Qatari foreign relations

The point of no return?

The crisis between Saudi Arabia, UAE, Bahrain and Egypt on the one hand and Qatar on the other appears to be approaching tipping point. The possibility of Doha's departure from the GCC and new alliances with Turkey and Iran is likely to trigger major shifts in the regionʹs balance of power. By Stasa Salacanin

With no resolution to the Gulf crisis in sight, the question of Qatar's departure from the GCC is becoming ever more relevant. Despite strong criticism aimed at the Qatari leadership and sporadic calls from some of the Arab quartet states for the expulsion of Qatar from the GCC, formal ejection of Doha from the block would pose a serious challenge for the Saudis and UAE, especially following Doha-Tehran rapprochement and ever closer Qatar-Ankara relations.

Opening another front on the Saudi-UAE doorstep would require additional resources, especially if Oman and Kuwait were to follow Qatarʹs example. Instead, the Saudis have been trying to isolate Qatar as much as possible, yet with little or no success.

It is also unclear whether Kuwait and Oman will fall into step and accept Saudi-UAE dominance, especially in the light of the UAEʹs December announcement, which foresaw a new economic and security partnership with the Saudis, separate from the rest of the GCC. This reflects the deep divisions among the Gulf states and ultimately casts doubt over the future – indeed, the very existence – of the GCC.

Pragmatic rapprochement with Iran

Since the blockade began, Qatar has signed a number of new military, security, commercial and other agreements. Qatarʹs rapprochement with Iran and Turkey is especially significant: some analysts see in this the contours of a new regional bloc taking shape.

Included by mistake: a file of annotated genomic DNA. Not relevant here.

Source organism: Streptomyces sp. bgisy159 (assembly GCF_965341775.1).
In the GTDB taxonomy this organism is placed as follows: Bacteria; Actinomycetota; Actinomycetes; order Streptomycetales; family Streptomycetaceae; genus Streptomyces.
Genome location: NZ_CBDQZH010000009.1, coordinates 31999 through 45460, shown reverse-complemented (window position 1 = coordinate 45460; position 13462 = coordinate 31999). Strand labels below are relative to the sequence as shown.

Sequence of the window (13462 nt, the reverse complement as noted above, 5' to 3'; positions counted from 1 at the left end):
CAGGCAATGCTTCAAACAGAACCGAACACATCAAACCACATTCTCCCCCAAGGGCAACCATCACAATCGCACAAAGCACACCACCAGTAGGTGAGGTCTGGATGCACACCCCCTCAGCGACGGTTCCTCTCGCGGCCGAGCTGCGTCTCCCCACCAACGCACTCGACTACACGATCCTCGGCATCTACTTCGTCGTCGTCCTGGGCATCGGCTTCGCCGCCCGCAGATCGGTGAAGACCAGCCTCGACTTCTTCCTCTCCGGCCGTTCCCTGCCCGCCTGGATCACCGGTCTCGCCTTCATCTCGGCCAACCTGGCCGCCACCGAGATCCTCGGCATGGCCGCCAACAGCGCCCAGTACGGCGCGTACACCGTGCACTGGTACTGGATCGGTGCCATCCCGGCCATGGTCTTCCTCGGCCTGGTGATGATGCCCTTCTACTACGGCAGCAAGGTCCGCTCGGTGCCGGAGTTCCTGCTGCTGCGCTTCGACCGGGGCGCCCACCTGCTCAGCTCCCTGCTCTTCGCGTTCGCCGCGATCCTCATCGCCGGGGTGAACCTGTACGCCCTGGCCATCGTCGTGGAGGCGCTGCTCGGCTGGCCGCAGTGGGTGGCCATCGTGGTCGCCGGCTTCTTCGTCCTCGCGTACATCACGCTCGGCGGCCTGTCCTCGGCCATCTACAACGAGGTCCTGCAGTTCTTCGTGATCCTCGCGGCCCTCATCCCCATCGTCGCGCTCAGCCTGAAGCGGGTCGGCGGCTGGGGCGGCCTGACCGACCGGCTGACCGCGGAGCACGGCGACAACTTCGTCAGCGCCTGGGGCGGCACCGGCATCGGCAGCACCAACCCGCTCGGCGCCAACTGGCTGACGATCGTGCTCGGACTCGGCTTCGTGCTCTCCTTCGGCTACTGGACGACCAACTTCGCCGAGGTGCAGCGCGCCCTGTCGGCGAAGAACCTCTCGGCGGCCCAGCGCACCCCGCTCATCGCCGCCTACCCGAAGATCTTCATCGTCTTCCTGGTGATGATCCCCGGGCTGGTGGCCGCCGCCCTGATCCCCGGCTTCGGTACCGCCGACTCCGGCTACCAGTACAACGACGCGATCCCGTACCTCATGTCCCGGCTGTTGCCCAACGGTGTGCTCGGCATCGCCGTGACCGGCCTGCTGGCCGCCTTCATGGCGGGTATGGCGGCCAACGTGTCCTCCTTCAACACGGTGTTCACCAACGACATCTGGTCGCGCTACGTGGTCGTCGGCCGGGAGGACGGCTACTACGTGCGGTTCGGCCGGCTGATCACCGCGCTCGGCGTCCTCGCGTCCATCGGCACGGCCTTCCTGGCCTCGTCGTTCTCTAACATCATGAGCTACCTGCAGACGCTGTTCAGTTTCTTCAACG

Ras Laffan Industrial City, Qatar's principal site for production of liquefied natural gas and gas-to-liquid, administrated by Qatar Petroleum, some 80 kilometres (50 miles) north of the capital Doha, on 6 February 2017 (photo: Getty Images/AFP/K. Jaafar)
Qatari-Iranian relations under scrutiny: Przemyslaw Osiewicz from the Middle East Institute in Washington D.C notes that any kind of rapprochement between Iran and Qatar will be seen in Washington as a direct threat to national security and American interests in the region

Iran and Qatar have always made efforts to maintain working relations, co-existing in the stormy waters of the Persian Gulf, while sharing the largest gas field on the planet: the North Field. Since last June, Iran has become a vital trade route for Qatar, especially for goods coming from Turkey and Azerbaijan. In order to intensify trade and make it less complicated, Qatar, Iran, and Turkey have even signed a three-way transportation agreement.

For Silvia Colombo, the Head of the Mediterranean & Middle East Programme at the Italian Institute for Foreign-Affairs (IAI), the "Qatari decision to fix its relations with Iran is a pragmatic move in order to bypass the isolation and blockade that Qatar has been experiencing for many months now. With this diplomatic move, Qatar has sent a message to its neighbours that it is an independent player."

Przemyslaw Osiewicz from the Middle East Institute in Washington D.C, also believes that a Qatari-Iranian alliance could prove highly pragmatic and effective. "It is not, however, not based on any ethnic connections or ideological platform, which could make it very vulnerable to any changes in the region," he adds.

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